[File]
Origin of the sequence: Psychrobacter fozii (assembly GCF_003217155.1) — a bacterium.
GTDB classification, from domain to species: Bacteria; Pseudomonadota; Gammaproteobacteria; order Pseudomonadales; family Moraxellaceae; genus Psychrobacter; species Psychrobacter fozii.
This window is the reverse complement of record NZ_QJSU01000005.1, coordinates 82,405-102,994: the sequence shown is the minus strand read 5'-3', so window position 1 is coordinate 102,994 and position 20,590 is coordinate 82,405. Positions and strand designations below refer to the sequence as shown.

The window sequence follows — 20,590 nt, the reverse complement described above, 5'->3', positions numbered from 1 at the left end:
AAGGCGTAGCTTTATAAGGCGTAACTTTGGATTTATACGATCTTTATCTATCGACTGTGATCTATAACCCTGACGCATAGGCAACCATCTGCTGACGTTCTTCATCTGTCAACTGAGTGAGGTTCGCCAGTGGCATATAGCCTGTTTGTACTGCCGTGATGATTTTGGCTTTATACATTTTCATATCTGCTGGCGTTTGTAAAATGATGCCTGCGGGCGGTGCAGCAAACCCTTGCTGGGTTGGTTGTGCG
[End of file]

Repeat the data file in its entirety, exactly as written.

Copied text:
Origin of the sequence: Psychrobacter fozii (assembly GCF_003217155.1) — a bacterium.
GTDB classification, from domain to species: Bacteria; Pseudomonadota; Gammaproteobacteria; order Pseudomonadales; family Moraxellaceae; genus Psychrobacter; species Psychrobacter fozii.
This window is the reverse complement of record NZ_QJSU01000005.1, coordinates 82,405-102,994: the sequence shown is the minus strand read 5'-3', so window position 1 is coordinate 102,994 and position 20,590 is coordinate 82,405. Positions and strand designations below refer to the sequence as shown.

The window sequence follows — 20,590 nt, the reverse complement described above, 5'->3', positions numbered from 1 at the left end:
AAGGCGTAGCTTTATAAGGCGTAACTTTGGATTTATACGATCTTTATCTATCGACTGTGATCTATAACCCTGACGCATAGGCAACCATCTGCTGACGTTCTTCATCTGTCAACTGAGTGAGGTTCGCCAGTGGCATATAGCCTGTTTGTACTGCCGTGATGATTTTGGCTTTATACATTTTCATATCTGCTGGCGTTTGTAAAATGATGCCTGCGGGCGGTGCAGCAAACCCTTGCTGGGTTGGTTGTGCG